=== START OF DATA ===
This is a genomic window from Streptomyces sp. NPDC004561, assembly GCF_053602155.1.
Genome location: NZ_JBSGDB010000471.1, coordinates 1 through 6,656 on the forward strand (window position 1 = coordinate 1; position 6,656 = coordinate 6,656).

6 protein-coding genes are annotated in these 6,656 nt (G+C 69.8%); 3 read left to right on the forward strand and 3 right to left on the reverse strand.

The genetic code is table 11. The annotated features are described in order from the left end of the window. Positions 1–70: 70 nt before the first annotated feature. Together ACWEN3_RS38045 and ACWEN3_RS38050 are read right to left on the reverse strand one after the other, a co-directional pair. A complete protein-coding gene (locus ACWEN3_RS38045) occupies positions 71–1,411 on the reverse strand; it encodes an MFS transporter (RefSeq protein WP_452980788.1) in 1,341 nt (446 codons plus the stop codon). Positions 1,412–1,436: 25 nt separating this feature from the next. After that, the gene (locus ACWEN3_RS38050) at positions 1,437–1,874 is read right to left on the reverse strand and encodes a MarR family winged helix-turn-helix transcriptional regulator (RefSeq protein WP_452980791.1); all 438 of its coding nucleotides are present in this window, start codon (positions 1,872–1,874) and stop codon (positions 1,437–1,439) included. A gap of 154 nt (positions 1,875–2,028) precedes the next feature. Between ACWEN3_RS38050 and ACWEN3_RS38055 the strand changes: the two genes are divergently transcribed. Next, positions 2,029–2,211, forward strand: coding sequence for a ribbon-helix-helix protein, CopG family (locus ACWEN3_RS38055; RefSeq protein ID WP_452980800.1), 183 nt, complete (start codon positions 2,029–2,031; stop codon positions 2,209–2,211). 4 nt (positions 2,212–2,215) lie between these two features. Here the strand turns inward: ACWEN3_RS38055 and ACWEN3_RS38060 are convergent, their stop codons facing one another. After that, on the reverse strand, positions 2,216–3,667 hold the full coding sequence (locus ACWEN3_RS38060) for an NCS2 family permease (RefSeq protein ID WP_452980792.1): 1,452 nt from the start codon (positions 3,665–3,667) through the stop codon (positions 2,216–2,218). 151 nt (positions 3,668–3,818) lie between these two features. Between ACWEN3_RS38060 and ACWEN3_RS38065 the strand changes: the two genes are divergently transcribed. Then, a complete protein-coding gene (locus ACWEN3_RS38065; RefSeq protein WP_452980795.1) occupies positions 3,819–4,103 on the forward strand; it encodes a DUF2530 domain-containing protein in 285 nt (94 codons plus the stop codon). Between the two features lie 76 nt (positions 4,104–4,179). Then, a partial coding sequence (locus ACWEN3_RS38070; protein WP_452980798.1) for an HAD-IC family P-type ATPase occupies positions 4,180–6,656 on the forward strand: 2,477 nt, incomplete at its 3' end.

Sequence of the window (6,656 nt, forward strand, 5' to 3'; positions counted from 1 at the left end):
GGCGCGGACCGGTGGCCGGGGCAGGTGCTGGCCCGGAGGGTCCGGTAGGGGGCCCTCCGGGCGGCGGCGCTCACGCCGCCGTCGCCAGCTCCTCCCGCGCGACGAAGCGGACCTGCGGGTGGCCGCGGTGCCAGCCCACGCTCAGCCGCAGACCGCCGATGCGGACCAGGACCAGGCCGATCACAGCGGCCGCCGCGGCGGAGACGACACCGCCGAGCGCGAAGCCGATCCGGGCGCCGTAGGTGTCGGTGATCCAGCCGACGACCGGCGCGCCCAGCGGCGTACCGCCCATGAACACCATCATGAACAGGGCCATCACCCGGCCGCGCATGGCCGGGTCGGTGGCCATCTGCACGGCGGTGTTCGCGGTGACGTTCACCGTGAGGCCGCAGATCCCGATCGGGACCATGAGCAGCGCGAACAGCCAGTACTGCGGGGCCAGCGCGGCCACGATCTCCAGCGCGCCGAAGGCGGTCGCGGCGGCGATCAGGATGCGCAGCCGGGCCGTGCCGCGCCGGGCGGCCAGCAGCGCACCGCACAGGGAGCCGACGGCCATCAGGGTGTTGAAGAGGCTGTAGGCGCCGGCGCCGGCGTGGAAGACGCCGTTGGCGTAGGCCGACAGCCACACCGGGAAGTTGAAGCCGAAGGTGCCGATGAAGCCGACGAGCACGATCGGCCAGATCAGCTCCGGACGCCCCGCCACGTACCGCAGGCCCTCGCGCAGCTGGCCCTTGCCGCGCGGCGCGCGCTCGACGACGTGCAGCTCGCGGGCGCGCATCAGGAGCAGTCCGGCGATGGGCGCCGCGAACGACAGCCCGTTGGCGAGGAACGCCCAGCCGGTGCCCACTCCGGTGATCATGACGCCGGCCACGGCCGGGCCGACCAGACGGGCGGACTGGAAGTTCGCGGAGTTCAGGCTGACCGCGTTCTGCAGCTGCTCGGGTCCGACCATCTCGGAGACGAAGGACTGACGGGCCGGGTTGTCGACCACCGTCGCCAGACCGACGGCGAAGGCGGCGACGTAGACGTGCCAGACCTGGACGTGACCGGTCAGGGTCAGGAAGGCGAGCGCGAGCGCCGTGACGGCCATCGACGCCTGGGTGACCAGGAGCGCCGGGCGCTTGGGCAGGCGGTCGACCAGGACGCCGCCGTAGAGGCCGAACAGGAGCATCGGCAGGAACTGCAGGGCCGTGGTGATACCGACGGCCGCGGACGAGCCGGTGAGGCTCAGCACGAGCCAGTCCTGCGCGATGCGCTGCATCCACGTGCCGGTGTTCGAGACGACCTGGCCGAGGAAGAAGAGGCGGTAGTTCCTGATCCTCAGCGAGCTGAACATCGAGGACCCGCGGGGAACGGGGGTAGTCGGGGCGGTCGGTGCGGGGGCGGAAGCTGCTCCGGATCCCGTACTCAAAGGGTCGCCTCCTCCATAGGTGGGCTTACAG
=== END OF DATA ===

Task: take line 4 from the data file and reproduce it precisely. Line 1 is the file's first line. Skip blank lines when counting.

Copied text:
The genetic code is table 11. The annotated features are described in order from the left end of the window. Positions 1–70: 70 nt before the first annotated feature. Together ACWEN3_RS38045 and ACWEN3_RS38050 are read right to left on the reverse strand one after the other, a co-directional pair. A complete protein-coding gene (locus ACWEN3_RS38045) occupies positions 71–1,411 on the reverse strand; it encodes an MFS transporter (RefSeq protein WP_452980788.1) in 1,341 nt (446 codons plus the stop codon). Positions 1,412–1,436: 25 nt separating this feature from the next. After that, the gene (locus ACWEN3_RS38050) at positions 1,437–1,874 is read right to left on the reverse strand and encodes a MarR family winged helix-turn-helix transcriptional regulator (RefSeq protein WP_452980791.1); all 438 of its coding nucleotides are present in this window, start codon (positions 1,872–1,874) and stop codon (positions 1,437–1,439) included. A gap of 154 nt (positions 1,875–2,028) precedes the next feature. Between ACWEN3_RS38050 and ACWEN3_RS38055 the strand changes: the two genes are divergently transcribed. Next, positions 2,029–2,211, forward strand: coding sequence for a ribbon-helix-helix protein, CopG family (locus ACWEN3_RS38055; RefSeq protein ID WP_452980800.1), 183 nt, complete (start codon positions 2,029–2,031; stop codon positions 2,209–2,211). 4 nt (positions 2,212–2,215) lie between these two features. Here the strand turns inward: ACWEN3_RS38055 and ACWEN3_RS38060 are convergent, their stop codons facing one another. After that, on the reverse strand, positions 2,216–3,667 hold the full coding sequence (locus ACWEN3_RS38060) for an NCS2 family permease (RefSeq protein ID WP_452980792.1): 1,452 nt from the start codon (positions 3,665–3,667) through the stop codon (positions 2,216–2,218). 151 nt (positions 3,668–3,818) lie between these two features. Between ACWEN3_RS38060 and ACWEN3_RS38065 the strand changes: the two genes are divergently transcribed. Then, a complete protein-coding gene (locus ACWEN3_RS38065; RefSeq protein WP_452980795.1) occupies positions 3,819–4,103 on the forward strand; it encodes a DUF2530 domain-containing protein in 285 nt (94 codons plus the stop codon). Between the two features lie 76 nt (positions 4,104–4,179). Then, a partial coding sequence (locus ACWEN3_RS38070; protein WP_452980798.1) for an HAD-IC family P-type ATPase occupies positions 4,180–6,656 on the forward strand: 2,477 nt, incomplete at its 3' end.